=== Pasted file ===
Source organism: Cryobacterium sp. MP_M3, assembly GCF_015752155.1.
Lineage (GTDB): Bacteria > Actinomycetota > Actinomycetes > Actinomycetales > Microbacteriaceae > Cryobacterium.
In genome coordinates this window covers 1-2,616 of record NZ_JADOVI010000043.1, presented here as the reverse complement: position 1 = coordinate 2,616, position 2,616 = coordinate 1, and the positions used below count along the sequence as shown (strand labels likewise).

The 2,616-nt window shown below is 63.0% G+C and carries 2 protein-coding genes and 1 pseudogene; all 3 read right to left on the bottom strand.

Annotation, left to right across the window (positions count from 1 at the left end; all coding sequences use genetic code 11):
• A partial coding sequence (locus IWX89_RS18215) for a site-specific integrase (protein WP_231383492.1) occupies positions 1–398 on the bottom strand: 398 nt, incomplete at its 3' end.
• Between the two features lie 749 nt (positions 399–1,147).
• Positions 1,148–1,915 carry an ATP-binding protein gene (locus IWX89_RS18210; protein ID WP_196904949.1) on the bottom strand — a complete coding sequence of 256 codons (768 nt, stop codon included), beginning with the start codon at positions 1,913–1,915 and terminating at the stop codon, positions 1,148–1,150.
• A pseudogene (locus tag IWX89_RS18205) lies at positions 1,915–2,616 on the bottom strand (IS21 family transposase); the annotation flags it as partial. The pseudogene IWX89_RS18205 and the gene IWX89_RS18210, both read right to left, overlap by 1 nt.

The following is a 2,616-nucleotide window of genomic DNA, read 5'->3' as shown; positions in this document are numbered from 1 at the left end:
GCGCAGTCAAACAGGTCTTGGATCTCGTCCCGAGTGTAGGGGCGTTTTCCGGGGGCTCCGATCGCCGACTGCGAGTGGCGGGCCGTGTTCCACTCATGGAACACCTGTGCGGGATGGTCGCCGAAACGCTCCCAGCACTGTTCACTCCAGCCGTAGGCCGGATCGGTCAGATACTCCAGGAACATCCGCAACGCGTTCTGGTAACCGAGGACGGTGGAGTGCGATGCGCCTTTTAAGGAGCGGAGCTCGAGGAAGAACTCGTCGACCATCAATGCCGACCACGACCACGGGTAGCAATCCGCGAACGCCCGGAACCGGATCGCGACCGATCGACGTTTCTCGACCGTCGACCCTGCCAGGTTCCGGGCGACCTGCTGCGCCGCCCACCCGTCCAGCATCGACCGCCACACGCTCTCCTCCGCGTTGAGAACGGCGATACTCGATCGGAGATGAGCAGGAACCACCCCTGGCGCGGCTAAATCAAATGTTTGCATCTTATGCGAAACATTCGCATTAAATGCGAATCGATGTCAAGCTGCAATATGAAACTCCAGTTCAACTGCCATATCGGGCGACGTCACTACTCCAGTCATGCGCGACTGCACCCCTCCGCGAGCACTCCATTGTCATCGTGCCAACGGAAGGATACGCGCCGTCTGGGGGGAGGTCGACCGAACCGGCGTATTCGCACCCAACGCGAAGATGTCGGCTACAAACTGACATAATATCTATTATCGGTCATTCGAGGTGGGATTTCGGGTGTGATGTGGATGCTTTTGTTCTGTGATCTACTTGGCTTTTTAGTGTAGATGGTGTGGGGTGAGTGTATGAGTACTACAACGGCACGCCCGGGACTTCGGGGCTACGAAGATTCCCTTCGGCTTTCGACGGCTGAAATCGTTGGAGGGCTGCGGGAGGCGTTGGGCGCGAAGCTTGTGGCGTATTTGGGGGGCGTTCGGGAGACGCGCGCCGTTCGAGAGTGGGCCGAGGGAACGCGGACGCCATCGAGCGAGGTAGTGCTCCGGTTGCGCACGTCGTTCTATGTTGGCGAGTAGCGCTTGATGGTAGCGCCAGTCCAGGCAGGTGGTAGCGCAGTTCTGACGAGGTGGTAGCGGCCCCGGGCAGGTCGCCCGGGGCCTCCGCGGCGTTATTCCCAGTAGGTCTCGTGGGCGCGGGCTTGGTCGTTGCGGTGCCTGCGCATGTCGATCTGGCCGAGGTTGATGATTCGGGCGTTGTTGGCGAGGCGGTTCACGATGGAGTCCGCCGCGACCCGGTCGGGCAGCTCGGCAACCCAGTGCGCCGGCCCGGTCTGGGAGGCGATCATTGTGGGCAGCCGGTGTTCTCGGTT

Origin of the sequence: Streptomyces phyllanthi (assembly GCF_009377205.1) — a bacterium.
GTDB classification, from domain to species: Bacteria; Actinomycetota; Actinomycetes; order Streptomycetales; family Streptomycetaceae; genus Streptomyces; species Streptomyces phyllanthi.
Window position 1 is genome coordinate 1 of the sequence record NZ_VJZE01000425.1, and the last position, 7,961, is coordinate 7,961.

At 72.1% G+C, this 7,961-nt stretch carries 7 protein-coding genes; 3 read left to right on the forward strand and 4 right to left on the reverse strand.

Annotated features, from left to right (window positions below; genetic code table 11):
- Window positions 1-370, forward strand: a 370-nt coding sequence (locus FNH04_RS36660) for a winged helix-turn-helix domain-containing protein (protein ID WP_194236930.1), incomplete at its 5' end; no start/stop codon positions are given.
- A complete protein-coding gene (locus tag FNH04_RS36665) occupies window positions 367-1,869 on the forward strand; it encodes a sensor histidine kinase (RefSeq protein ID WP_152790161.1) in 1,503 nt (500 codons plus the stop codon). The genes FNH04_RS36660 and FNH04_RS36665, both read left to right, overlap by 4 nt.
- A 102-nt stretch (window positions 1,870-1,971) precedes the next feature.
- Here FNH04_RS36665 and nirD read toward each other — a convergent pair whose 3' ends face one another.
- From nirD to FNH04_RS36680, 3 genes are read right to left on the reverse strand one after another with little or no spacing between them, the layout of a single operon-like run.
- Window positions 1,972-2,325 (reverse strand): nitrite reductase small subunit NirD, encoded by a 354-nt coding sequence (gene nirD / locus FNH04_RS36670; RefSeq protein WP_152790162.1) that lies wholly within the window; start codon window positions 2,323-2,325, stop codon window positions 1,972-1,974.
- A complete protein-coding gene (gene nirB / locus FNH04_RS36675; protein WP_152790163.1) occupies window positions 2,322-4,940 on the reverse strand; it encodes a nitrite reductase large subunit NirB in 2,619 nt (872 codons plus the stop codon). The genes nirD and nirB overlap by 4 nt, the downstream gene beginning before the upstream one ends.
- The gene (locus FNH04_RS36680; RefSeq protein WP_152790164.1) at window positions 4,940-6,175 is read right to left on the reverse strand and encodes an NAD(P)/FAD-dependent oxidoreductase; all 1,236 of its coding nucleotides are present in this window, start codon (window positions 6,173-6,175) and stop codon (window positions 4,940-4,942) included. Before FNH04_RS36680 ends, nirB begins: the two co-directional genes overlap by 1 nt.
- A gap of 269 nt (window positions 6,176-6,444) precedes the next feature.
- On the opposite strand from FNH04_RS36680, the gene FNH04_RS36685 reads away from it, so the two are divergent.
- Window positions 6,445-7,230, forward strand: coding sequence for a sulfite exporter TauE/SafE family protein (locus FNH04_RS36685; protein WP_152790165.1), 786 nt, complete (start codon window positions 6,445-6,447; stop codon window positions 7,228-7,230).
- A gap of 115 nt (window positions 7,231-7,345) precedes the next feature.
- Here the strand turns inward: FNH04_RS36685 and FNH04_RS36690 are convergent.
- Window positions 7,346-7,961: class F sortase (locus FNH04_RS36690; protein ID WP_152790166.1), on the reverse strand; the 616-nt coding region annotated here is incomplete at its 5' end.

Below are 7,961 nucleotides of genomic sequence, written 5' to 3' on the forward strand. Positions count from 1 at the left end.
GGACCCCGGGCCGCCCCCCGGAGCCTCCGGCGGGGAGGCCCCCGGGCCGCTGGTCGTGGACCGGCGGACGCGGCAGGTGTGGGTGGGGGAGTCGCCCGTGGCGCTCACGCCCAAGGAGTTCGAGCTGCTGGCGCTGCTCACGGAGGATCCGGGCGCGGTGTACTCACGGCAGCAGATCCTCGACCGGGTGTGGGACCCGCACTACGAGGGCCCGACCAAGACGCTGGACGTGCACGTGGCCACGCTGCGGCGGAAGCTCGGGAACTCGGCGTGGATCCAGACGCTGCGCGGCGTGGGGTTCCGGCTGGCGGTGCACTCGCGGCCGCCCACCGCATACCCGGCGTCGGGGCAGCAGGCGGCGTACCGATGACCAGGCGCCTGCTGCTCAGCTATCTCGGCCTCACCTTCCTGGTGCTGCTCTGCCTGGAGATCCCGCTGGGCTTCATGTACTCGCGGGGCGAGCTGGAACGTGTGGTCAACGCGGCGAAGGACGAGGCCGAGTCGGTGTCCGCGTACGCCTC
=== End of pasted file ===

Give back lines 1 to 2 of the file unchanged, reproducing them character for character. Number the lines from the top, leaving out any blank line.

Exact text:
Source organism: Cryobacterium sp. MP_M3, assembly GCF_015752155.1.
Lineage (GTDB): Bacteria > Actinomycetota > Actinomycetes > Actinomycetales > Microbacteriaceae > Cryobacterium.